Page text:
The African Centre for Economic Transformation (ACET), in collaboration with Network for Women’s Rights (NETRIGHT) has held a technical concentration meeting on gender equality and its effects on Ghana’s economy and political transformation.
- Y. Amoako, President and founder of ACET, speaking at the event in Accra said the technical meeting falls under his outfit ‘Ghana Compact’ project which seeks to identify and address key challenges pertaining to the country’s future.
To ensure sustainable development, he noted that more still needs to be done to ensure that majority of women do not end up in extreme poverty in Ghana and across Africa: “Research in Kenya proved that women in agriculture when given 1 percent more resources enhance productivity by 25 percent.”
This, Mr. Amoako noted, shows that if women are empowered with better education and opportunities, they can enhance national productivity significantly.
Explaining why the country should prioritise women development, he revealed that thorough assessment of gender equality on the continent indicates that Ghana is behind in the area of women in leadership compare to other African countries.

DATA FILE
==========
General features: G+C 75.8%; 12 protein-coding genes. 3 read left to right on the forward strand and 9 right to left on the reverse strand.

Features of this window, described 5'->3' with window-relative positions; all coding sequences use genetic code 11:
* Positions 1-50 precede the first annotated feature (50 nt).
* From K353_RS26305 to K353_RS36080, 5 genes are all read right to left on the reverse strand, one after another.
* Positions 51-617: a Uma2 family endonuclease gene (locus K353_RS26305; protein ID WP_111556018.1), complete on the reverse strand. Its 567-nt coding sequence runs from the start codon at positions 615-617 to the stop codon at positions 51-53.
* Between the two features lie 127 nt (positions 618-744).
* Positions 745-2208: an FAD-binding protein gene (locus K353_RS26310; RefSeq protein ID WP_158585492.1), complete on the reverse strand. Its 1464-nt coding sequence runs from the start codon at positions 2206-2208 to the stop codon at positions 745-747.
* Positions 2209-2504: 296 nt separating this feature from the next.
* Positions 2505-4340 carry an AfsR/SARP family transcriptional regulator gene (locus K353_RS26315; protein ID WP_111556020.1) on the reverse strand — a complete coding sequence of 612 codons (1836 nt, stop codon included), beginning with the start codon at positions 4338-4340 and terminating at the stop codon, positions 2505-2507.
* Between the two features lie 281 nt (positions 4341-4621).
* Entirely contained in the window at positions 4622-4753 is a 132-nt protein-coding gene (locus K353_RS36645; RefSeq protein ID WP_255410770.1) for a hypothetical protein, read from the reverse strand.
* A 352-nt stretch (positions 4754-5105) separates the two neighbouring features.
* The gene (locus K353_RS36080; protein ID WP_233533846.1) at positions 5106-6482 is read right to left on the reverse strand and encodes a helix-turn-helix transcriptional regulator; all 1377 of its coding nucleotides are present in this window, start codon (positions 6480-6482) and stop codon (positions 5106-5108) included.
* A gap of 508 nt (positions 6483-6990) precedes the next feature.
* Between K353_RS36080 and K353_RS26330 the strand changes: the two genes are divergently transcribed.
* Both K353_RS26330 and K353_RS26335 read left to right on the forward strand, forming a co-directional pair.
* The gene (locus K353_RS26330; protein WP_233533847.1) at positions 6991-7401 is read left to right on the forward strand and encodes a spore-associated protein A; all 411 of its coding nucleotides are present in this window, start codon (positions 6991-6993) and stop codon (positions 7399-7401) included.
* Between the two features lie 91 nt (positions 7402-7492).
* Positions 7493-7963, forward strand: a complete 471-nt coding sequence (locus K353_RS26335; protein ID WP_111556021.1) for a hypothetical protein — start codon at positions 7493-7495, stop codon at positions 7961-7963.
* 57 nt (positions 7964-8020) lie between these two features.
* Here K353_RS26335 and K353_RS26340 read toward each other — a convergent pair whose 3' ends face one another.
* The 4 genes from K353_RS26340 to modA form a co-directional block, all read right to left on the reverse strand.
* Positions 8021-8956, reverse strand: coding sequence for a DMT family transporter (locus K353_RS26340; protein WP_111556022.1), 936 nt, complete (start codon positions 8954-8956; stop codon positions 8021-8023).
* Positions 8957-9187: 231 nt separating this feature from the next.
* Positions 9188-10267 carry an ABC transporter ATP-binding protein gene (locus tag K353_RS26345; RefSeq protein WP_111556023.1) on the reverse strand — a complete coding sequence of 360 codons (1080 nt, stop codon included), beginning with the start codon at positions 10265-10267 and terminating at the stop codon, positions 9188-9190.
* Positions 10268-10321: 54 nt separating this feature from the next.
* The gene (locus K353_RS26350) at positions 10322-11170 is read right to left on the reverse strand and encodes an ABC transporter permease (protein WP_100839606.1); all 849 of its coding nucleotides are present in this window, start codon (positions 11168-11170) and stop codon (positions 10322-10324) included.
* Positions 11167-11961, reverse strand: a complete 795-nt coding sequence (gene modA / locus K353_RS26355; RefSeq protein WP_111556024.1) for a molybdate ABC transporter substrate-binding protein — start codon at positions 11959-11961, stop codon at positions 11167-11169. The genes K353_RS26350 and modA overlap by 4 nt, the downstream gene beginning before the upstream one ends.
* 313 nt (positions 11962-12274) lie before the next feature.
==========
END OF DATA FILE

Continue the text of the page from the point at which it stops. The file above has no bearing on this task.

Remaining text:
Akosua Darkwah, convener, NETRIGHT Steering Committee, encouraged women to avail themselves at important decision-making tables and ensure they contribute to decision making.
“What we want is not go on international platforms and say we have passed this bill or have this act, what we need is translating that into reality for change on the ground for our women,” she advocated.
She also noted that the practice where school prefect position is reserved for male and the deputy for female should be discouraged.
Otiko Afisah Djaba, Executive Director for Henry Djaba Memorial Foundation and a former Minister of Gender, Children and Social Protection, encouraged women to be agents of change toward addressing gender inequalities.
Mrs. Djaba said her dream is to see more young women, regardless of their physical abilities, get into politics, right from the district assembly level to the very top.
“Women are not treated as equals when it comes to gender. We think that the men are superior to them right from childhood. It is critical that we understand that women are as important as men. Early socialisation is something that should be encouraged and drawn in with awareness creation in all homes,” she added.
The World Economic Forum in 2022 indicated that the global gender gap has been closed by 68.1 percent, therefore at this current rate, it will take 132 years to reach full parity.